The Bank of Japan kept monetary policy steady on Thursday but cut its assessment on exports and output as companies feel the pinch from slowing global growth, signaling its readiness to expand stimulus again if risks to the outlook grow.
BOJ Governor Masaaki Shirakawa warned that while he still expects exports to recover over time, the fallout from Europe’s debt crisis was broadening and may delay a pickup in key markets for Japanese goods like the United States and China.
“Europe’s sovereign debt woes are already having a huge impact on the global economy. If the situation worsens further, it could trigger market turmoil or further cool global growth,” he told a news conference.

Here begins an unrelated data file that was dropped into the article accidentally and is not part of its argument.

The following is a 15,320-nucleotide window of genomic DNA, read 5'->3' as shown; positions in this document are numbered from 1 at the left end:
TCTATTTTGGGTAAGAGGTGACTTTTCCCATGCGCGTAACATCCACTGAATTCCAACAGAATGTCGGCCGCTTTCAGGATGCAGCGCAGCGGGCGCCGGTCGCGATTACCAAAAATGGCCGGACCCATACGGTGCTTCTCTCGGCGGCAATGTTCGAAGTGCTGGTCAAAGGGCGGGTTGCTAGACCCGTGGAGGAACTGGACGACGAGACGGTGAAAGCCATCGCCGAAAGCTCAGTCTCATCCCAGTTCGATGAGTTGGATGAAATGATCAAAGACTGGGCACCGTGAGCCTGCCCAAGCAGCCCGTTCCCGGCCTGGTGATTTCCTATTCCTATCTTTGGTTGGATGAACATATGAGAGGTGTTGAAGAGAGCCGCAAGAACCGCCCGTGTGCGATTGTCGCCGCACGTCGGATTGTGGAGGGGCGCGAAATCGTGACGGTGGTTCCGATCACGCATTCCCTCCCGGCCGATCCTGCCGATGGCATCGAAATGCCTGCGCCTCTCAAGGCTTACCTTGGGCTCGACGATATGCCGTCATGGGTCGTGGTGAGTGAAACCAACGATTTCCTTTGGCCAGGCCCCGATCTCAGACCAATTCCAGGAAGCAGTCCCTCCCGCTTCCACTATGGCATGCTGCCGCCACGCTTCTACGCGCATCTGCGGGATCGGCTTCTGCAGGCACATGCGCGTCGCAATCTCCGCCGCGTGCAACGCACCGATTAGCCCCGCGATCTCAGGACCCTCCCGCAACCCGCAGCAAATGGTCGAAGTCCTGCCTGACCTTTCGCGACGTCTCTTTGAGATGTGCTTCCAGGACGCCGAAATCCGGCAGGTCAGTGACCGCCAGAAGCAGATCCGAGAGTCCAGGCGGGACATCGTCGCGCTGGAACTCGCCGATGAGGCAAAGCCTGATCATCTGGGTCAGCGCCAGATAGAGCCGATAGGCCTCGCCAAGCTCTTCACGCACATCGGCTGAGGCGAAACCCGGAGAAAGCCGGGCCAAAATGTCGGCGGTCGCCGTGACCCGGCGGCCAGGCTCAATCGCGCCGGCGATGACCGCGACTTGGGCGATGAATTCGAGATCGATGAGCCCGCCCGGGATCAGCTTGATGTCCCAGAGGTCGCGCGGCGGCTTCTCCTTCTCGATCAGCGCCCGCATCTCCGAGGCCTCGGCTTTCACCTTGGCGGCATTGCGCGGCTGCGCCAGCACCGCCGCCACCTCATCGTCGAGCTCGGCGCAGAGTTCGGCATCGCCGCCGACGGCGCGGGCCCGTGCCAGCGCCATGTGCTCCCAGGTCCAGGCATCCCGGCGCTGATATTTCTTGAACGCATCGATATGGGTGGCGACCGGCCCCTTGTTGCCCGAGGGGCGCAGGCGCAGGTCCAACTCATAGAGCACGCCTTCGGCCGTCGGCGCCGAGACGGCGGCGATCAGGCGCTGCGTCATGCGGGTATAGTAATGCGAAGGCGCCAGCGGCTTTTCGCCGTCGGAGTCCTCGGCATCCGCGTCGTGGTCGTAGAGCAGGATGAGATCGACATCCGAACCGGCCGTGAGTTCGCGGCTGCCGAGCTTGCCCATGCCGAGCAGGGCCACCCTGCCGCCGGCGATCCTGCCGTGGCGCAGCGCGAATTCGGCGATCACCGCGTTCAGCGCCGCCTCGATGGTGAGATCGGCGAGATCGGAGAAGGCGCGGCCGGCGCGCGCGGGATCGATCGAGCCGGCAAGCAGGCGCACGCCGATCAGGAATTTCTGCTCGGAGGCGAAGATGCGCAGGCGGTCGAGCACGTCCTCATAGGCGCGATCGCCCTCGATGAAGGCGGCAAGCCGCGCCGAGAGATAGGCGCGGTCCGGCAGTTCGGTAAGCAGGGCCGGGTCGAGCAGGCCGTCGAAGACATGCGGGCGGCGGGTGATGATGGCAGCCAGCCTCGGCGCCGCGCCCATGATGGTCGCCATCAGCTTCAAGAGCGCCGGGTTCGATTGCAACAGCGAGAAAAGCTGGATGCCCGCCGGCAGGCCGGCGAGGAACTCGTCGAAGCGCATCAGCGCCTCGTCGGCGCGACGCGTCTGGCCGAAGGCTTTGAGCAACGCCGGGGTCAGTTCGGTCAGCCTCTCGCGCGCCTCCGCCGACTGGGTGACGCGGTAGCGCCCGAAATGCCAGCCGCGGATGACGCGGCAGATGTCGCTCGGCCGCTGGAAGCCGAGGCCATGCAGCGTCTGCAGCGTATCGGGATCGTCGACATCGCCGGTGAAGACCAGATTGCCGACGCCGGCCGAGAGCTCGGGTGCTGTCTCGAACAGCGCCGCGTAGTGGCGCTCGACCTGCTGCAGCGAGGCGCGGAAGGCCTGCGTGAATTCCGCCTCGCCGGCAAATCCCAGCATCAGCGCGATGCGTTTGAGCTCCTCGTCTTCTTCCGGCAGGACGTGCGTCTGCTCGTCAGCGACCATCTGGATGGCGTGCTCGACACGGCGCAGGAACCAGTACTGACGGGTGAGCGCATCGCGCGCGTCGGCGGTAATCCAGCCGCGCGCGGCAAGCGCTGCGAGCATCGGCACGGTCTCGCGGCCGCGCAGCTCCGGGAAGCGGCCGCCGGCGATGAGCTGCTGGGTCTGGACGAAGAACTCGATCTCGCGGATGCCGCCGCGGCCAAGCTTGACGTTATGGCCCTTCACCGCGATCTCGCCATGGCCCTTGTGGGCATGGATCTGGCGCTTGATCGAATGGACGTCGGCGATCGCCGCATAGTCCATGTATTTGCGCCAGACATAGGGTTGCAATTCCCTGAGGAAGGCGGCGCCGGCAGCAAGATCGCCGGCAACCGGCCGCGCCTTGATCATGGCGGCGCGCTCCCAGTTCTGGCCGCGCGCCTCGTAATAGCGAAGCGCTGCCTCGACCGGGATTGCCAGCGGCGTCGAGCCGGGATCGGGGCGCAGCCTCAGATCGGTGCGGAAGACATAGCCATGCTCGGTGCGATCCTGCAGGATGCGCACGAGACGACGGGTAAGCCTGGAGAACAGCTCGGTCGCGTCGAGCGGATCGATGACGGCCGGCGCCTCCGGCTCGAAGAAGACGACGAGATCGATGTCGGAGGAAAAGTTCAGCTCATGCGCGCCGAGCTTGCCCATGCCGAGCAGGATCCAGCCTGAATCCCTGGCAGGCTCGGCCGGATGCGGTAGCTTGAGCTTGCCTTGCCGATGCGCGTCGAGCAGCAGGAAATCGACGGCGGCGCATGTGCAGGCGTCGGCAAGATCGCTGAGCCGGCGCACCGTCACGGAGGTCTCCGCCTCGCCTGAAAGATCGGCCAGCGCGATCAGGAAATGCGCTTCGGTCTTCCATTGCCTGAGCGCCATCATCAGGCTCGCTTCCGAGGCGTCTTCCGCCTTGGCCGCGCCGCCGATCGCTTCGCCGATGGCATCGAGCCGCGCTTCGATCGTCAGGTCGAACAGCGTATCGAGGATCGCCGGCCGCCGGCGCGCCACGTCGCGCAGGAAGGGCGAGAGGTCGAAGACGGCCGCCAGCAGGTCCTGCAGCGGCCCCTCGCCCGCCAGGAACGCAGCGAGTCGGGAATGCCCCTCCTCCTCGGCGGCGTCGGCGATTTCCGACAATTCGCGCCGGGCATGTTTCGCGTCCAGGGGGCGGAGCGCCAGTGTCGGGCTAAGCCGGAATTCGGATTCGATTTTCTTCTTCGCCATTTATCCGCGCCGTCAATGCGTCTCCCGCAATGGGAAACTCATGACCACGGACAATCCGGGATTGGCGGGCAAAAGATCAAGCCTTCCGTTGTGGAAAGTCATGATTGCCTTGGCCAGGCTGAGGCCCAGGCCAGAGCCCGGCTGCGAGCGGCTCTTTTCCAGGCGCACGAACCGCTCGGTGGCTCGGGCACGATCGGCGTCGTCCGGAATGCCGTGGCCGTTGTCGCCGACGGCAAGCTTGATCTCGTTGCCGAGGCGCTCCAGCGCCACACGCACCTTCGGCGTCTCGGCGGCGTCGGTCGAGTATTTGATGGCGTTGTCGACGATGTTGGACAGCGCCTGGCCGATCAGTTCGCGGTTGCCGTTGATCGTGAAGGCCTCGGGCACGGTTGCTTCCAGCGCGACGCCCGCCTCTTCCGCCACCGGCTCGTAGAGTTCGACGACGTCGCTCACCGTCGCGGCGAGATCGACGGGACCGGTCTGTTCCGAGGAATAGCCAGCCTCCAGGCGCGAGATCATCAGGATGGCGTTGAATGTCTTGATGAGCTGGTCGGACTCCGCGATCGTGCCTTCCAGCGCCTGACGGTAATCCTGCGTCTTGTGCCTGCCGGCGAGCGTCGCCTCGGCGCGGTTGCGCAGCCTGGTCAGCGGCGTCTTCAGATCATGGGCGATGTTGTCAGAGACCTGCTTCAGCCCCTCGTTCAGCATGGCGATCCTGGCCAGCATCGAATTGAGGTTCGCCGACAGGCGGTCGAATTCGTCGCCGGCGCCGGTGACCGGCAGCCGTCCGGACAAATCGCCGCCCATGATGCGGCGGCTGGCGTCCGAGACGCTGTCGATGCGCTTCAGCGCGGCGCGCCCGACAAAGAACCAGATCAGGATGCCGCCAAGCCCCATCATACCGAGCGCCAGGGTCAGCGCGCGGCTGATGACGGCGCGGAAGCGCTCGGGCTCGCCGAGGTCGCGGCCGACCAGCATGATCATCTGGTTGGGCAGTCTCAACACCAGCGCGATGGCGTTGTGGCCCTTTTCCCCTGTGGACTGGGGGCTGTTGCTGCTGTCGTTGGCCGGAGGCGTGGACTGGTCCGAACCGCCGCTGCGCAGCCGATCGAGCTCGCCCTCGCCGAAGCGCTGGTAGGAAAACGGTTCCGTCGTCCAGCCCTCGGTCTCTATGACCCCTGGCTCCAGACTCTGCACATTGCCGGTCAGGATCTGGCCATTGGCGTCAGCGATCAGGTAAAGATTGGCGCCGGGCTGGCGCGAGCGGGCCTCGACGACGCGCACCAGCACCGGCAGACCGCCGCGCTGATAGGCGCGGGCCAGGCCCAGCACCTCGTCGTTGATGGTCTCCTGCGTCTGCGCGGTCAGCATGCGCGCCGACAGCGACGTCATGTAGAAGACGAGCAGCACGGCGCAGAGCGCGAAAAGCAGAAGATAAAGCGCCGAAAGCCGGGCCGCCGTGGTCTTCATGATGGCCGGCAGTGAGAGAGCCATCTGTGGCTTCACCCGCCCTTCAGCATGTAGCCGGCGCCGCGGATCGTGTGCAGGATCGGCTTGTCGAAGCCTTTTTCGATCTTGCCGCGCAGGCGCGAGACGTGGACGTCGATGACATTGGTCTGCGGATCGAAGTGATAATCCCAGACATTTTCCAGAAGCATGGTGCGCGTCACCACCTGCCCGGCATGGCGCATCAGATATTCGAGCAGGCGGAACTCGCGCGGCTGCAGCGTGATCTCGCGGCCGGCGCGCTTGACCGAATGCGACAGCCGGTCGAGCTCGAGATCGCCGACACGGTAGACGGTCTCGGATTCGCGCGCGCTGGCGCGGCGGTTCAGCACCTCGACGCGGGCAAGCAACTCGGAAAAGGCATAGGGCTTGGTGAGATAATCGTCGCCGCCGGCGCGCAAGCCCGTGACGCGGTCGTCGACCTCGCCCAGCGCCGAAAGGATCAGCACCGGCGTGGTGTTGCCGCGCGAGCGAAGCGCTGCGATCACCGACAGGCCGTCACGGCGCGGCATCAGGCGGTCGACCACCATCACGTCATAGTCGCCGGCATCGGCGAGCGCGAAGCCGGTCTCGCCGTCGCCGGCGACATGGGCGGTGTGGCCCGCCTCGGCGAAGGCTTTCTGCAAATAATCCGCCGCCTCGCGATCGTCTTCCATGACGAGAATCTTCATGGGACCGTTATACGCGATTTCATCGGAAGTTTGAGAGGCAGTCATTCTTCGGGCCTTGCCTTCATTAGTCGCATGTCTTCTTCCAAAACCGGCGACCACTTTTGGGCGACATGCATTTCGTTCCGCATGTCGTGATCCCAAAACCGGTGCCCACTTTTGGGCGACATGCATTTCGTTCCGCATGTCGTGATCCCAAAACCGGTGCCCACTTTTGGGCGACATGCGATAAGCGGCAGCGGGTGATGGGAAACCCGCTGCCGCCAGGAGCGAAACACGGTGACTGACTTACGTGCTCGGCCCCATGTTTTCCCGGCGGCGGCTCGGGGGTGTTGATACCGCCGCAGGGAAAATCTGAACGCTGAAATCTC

However, Shirakawa gave few clues on when the BOJ could next ease policy, and ruled out an idea floated by a new board member that the central bank should buy foreign bonds.
“If the BOJ were to buy foreign bonds for the purpose of reversing yen rises or weakening the yen, that would be equivalent to currency intervention,” which falls under the jurisdiction of the government, he said.
As widely expected, the central bank refrained from topping up the 70 trillion yen ($890 billion) target for its asset buying and loan program.
Pressure for immediate action has eased with the yen having barely moved after last week’s better-than-expected U.S. jobs data, as well as decisions by the Federal Reserve and the European Central Bank to keep policy steady for now.
Newly appointed members Takehiro Sato and Takahide Kiuchi joined the policy debate, bringing the nine-member board to full force for the first time since early April.
Both of them, formerly prominent economists, have argued that the BOJ’s price forecasts are too optimistic and that there was more the bank can do, such as purchase foreign bonds.
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